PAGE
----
“I am not exactly sure where Francie is at present.” Celia piled a stack of too many board games into Sylvia’s arms. “However, there are sounds issuing from the general vicinity of the bathroom that vaguely resemble those of a howler monkey, and so I am going to summon all my psychological powers and guess that she is taking a shower.”
“I will have you know,” Francie shouted from the bathroom, “that if anyone sounds like a howler monkey in the shower in THIS house, it is CERTAINLY not me, and I might add that Que Sera, Sera is supposed to be sung in a thing called a KEY.”
“I don’t sing Que Sera, Sera in the shower. You do,” Celia hollered back. “Put some clothes on and help us with… um… things.”
“You know, THINGS!” Celia plopped a stack of paper plates on top of the games, causing Sylvia to stagger a bit, and ran to the bathroom door. “FOR THE PARTY,” she added in a whisper that would have pleased any stage manager.~The Rochesters
My darling Rachel very kindly invited me to be the next stop on the blog hop Anne Elisabeth Stengl started a few weeks ago, and I'm quite thrilled, honored and delighted to be asked! The shebang is being called "The Next Big Thing," and as my Cozy Story, as I call it, is the next big thing for me, that's what I'll be nattering about today.
(Before you read any further, however, redirect your browser to Rachel's stop in the blog hop and go read that... she's sharing some juicy details about her tour de force, Fly Away Home!)
What is the working title of your book?
Har dee har har. I don't actually have one. Well, I suppose I call it The Rochesters, but... can we call it a title receiving unemployment? Because it's not working. Not for me.
Where did the idea come from for the book?
I feel like I'm ripping off Rachel's post, but the truth is that it came from a short story I wrote a couple of years ago. I'm not going to tell much about the short story because to be honest I'm heartily ashamed of it (isn't that the way it always goes?) but I do owe a lot to it. :D
What genre does your book fall under?
"Gentle fiction," as they call it. It's not quite juvenile fiction, but I'd hate to call it young adult fiction because I have a thing called a grudge against young adult fiction.
Which actors would you choose to play your characters in a movie rendition?
I'm choosing to regard this question as if the movie rendition were being made fifty years ago. Heh. Because most of the faces I've placed with my characters are either dead or seriously too old for their parts. Dream casting, people. Dream casting.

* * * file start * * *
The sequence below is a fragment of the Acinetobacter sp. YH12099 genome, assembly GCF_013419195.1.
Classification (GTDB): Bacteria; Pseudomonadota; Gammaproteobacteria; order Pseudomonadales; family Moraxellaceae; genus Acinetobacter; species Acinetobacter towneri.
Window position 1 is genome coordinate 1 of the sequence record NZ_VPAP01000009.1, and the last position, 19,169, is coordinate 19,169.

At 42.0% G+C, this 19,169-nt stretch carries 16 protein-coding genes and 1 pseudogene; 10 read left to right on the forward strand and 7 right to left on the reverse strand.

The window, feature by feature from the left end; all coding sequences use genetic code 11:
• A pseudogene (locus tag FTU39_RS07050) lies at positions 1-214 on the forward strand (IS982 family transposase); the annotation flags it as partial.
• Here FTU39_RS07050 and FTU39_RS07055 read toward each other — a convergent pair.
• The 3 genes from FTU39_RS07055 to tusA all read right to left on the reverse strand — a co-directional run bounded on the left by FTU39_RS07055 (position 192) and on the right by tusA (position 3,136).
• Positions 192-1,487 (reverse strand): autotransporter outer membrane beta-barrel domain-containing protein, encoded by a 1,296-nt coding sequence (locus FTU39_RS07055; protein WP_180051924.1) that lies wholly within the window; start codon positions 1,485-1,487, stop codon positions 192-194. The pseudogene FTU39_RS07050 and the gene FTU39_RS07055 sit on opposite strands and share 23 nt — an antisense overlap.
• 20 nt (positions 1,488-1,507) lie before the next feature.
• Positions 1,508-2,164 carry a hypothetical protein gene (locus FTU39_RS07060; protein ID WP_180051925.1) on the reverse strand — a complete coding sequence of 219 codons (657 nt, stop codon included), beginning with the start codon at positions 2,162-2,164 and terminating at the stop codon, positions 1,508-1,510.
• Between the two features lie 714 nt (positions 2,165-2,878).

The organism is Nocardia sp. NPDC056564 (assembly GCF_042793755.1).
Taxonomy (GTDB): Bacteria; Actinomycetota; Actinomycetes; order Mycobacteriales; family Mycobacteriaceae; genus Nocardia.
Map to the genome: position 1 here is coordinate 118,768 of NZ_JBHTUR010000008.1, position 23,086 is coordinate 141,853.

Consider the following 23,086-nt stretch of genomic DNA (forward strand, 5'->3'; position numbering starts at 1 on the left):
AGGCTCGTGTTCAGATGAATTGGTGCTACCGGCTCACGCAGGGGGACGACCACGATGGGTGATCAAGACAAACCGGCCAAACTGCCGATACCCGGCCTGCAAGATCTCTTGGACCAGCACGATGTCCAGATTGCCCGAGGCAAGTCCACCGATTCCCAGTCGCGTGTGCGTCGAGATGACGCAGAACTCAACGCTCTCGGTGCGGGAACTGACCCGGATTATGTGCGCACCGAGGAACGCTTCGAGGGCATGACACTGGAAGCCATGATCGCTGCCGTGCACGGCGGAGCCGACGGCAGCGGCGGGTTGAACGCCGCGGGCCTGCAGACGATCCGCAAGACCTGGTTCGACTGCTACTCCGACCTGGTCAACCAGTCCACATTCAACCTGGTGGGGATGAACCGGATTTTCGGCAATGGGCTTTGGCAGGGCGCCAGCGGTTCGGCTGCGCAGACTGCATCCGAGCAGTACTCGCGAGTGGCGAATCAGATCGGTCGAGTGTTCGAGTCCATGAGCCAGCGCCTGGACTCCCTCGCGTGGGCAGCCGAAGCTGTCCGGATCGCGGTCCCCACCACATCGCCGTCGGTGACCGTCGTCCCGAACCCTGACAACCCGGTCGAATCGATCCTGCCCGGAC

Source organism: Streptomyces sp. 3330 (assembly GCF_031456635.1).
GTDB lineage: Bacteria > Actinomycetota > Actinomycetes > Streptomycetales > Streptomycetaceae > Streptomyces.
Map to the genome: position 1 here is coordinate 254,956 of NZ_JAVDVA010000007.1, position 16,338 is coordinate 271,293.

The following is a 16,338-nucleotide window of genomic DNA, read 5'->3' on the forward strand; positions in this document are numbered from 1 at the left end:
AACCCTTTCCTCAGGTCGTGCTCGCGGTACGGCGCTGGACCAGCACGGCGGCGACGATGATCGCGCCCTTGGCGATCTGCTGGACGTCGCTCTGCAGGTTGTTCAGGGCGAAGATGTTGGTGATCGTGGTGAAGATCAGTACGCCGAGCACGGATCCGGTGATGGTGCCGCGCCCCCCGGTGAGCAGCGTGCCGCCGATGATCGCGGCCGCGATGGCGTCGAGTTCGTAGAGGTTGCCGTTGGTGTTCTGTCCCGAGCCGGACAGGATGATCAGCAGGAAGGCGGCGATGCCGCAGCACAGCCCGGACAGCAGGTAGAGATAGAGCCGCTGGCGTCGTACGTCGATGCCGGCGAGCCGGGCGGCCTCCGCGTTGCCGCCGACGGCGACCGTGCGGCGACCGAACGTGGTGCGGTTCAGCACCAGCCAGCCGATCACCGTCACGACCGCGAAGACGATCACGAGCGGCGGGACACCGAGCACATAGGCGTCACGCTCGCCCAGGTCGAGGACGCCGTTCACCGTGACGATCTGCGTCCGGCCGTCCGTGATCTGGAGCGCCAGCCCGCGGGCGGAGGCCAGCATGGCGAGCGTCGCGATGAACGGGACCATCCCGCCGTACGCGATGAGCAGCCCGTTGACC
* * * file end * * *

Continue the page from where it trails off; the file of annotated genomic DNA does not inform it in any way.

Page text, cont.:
What is the one-sentence synopsis of your book?
Orphaned Sylvia Lemmins struggles to fit in as she spends the summer with her unusual cousins in a hilarious story written by an exceedingly modest author who stinks at one-sentence synopses.
Will your book be self-published or represented by an agency?
I dreamed a dream in time gone by that someday I'd get a book published through an agency... and I think I may see what can be done about that for The Rochesters. No promises, but I want to give it a shot.
How long did it take you to write the first draft of your manuscript?
Ain't done yet. I'm about 40,000 words into it and not yet halfway through, so... I'm guessing the end product will be about 100,000 words. And I've been working on it off and on since... July 2012?
What other books would you compare this story to within your genre?
Pretty much anything by Elizabeth Enright. Also Two are Better Than One and Louly by Carol Ryrie Brink.
Who or What inspired you to write this book?
My siblings, however cheesy it may sound. We're a hilarious bunch, plain and simple, and I'm trying to communicate that humorous family dynamic in this book.
Patsy came to lunch that day with a bath towel wound in intricate formations around her curly head. “I am Cleopatra.”
“Bow down, slaves,” said Mark. “Darest thou to sit in the royal one’s presence? Off with your heads.”
“If you’re Cleopatra, I’m Pharaoh.” Timmy looked around for a headdress of his own. “What did pharaohs wear on their heads?”
“I’m a snake,” said Mark, dropping to the floor and slithering around Alice to the feet of Cleopatra, where he gnashed his teeth and wriggled. “Cleopatra died from a snake bite, you know.”
“Patsy, put that down.” Francie swept Cleopatra’s headdress away and flung it over the newel post at the bottom of the stairs. “That’s the towel I take showers with, for goodness’ sake.”
“That’s the towel Francie takes showers with,” the snake informed Timmy and Sylvia solemnly. “I, on the other hand, take showers with soap.”